Mr. Nesi was able to achieve everything I asked of him. He was professional and an outstanding lawyer. I recommend Mr. Nesi to anyone in need of a divorce lawyer.

Lisa, Divorce client

This is my first experience with an attorney. I had seen Mr. Nesi in court representing another client. The representation was so great that I left the court room to get his business card, I called him the same day. Chris Nesi is currently representing me and I am thrilled. Chris Nesi is tremendous at what he does.

Nicholas S, Child Custody client

I have been through many lawyers in my quest for custody of my children. Chris Nesi is the first lawyer that gave me his cell phone number and actually called me back on the weekends - regardless of the time. Usually, I would wait days for a lawyer to call me back. That's not all, when we got to court, Chris mopped the floor with my ex's attorney!!! I now have sole custody of my children and I am receiving more child support than I expected! I would recommend Chris Nesi to anyone who wants a lawyer who will fight for them and your kids!!! Thanks a million Chris.

Child Custody client

I have had past experiences with lawyers, they were too busy to answer phone calls but quick to bill. Chris Nesi was different. He was amazing. He was kind, knowing our case very well, and really cared about our family. Chris Nesi was so wonderful, that i can not find the words to express what a great job he did for us.

Summer T, Child Custody client

Estate Strategies

Estate Strategies



Lowe’s and Home Depot have made DIY (Do It Yourself) projects a household name. Easy directions, helpful advice, and available materials make building a shed, planting a garden, or fixing the plumbing within reach of the average lay person. Of course, we never hear of DIY brain surgery or DIY root canals. Why then do many folks think DIY estate planning is a good idea?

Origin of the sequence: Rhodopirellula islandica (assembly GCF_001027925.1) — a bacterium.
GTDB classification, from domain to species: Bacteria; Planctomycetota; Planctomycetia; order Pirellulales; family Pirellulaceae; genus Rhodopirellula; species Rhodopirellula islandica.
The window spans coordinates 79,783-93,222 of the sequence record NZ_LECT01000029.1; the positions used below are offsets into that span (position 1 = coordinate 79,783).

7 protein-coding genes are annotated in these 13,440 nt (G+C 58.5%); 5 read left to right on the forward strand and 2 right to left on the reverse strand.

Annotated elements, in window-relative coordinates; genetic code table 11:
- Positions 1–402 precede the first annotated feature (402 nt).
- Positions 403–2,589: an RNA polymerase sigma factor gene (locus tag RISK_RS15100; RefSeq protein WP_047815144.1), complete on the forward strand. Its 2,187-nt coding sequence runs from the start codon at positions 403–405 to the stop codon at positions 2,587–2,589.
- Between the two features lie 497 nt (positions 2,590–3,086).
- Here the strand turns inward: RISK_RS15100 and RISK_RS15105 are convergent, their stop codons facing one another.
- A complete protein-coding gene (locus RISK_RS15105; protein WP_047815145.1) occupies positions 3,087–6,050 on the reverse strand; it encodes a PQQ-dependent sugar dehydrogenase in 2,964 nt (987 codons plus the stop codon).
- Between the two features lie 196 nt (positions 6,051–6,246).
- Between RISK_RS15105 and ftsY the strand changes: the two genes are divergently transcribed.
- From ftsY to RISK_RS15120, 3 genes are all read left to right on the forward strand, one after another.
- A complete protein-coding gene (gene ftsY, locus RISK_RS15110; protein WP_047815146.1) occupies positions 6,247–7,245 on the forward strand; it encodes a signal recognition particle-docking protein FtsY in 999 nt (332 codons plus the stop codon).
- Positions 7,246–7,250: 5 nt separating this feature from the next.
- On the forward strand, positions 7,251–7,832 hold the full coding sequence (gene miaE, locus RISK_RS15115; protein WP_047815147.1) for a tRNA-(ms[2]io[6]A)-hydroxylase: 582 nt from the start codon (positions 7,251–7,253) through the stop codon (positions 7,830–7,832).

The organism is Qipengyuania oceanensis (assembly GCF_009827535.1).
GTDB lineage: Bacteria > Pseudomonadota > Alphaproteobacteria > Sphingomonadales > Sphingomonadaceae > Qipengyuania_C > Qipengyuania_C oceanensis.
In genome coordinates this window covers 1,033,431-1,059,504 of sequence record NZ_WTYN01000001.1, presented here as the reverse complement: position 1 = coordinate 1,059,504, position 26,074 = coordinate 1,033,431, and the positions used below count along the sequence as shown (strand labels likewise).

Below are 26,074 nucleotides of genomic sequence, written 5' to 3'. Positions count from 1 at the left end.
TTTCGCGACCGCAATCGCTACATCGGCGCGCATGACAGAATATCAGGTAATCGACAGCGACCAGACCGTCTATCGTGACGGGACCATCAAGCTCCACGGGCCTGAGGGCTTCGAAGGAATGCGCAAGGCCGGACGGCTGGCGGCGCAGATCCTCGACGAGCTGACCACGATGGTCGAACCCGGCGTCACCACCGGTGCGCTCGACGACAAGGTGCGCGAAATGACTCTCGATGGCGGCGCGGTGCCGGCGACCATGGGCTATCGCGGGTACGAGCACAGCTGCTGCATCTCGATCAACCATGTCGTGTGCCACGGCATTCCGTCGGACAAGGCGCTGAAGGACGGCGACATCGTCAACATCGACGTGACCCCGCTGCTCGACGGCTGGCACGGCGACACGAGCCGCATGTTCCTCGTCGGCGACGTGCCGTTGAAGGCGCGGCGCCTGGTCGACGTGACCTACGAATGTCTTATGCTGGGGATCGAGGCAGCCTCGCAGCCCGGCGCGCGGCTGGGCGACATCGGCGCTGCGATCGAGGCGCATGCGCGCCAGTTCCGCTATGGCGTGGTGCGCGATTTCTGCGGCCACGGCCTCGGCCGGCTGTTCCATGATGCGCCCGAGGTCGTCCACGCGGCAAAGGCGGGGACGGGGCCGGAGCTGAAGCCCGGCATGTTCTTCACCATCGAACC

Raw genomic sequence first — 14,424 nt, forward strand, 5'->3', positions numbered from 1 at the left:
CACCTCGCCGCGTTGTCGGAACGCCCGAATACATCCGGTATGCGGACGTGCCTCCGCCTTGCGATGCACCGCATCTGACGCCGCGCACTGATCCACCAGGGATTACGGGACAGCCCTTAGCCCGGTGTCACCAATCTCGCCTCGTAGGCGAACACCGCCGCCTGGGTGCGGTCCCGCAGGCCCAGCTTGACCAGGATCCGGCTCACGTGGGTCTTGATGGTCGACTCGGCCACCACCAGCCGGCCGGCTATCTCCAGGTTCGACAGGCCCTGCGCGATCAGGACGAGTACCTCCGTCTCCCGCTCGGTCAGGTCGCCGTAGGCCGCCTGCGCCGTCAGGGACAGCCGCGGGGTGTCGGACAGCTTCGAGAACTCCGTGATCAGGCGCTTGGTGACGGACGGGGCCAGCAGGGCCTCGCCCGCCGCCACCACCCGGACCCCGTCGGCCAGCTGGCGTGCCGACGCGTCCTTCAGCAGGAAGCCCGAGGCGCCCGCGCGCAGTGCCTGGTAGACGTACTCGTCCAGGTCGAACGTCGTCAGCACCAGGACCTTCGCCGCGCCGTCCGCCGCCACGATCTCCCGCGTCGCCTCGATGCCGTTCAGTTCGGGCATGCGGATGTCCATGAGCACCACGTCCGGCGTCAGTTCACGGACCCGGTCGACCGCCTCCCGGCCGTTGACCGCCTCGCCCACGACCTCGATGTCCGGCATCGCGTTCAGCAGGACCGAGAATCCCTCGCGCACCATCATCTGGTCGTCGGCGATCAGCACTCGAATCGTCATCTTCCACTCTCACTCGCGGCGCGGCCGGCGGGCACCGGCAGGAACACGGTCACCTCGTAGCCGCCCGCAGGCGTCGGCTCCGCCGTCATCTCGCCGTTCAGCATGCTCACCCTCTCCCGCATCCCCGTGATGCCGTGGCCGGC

A recent Florida Supreme Court case illustrates that DIY estate planning doesn’t always work out so well. In the case Aldrich v. Basile, 2014 WL 1250073, the testator prepared a will using an “E-Z Legal Form” that gave a list of specific gifts to her sister and then to her brother, if her sister died first. This will did not include what is commonly referred to as a “residue clause” that gives a gift of everything else (the residue), besides those things specifically gifted. After the sister’s death, the testator received other assets from her sister and died with assets in addition to those she specifically gave in her E-Z will. Without a residue clause, it was not clear who should get those assets; should they go to the brother or pass by the law of intestacy that dictates who inherits assets not given in a will? The brother listed in the will argued that he should get everything; however, there was another brother who died earlier leaving two nieces to the decedent. The nieces were successful in arguing that the law of intestacy should apply since there was no residue clause; they received half of the assets that were not specifically gifted. Even though the Justices thought the testator’s intent was clear and that she intended her surviving brother to receive her entire estate, they still ruled against enforcing her intent since the form did not make a gift of the residue.
In a concurring opinion, Justice Pariente pointed out that there was no space on the E-Z will form for a residue clause. It wasn’t that the testator forgot to fill that part out; evidently, the form’s publisher omitted that important part of the will. The Justice invoked the old adage of “penny-wise and pound-foolish” and ended her opinion with the following quote that should be carefully considered by all who contemplate the best method of conducting estate planning:
“I therefore take this opportunity to highlight a cautionary tale of the potential dangers of utilizing pre-printed forms and drafting a will without legal assistance. As this case illustrates, that decision can ultimately result in the frustration of the testator’s intent, in addition to the payment of extensive attorney’s fees [spent interpreting the will]-the precise results the testator sought to avoid in the first place.”
Many attorneys actively educate clients and the general public against DIY estate planning; others, however, view such DIY estate plans as job security. When a person drafts his or her own estate planning documents, or relies on pre-printed forms, the money saved on the front end is often spent ten times over on the back end. Expensive fixes of badly drafted DIY wills and trusts are best avoided by using experienced trusts and estates attorneys at the outset.




Estate Strategies, April 29, 2014,

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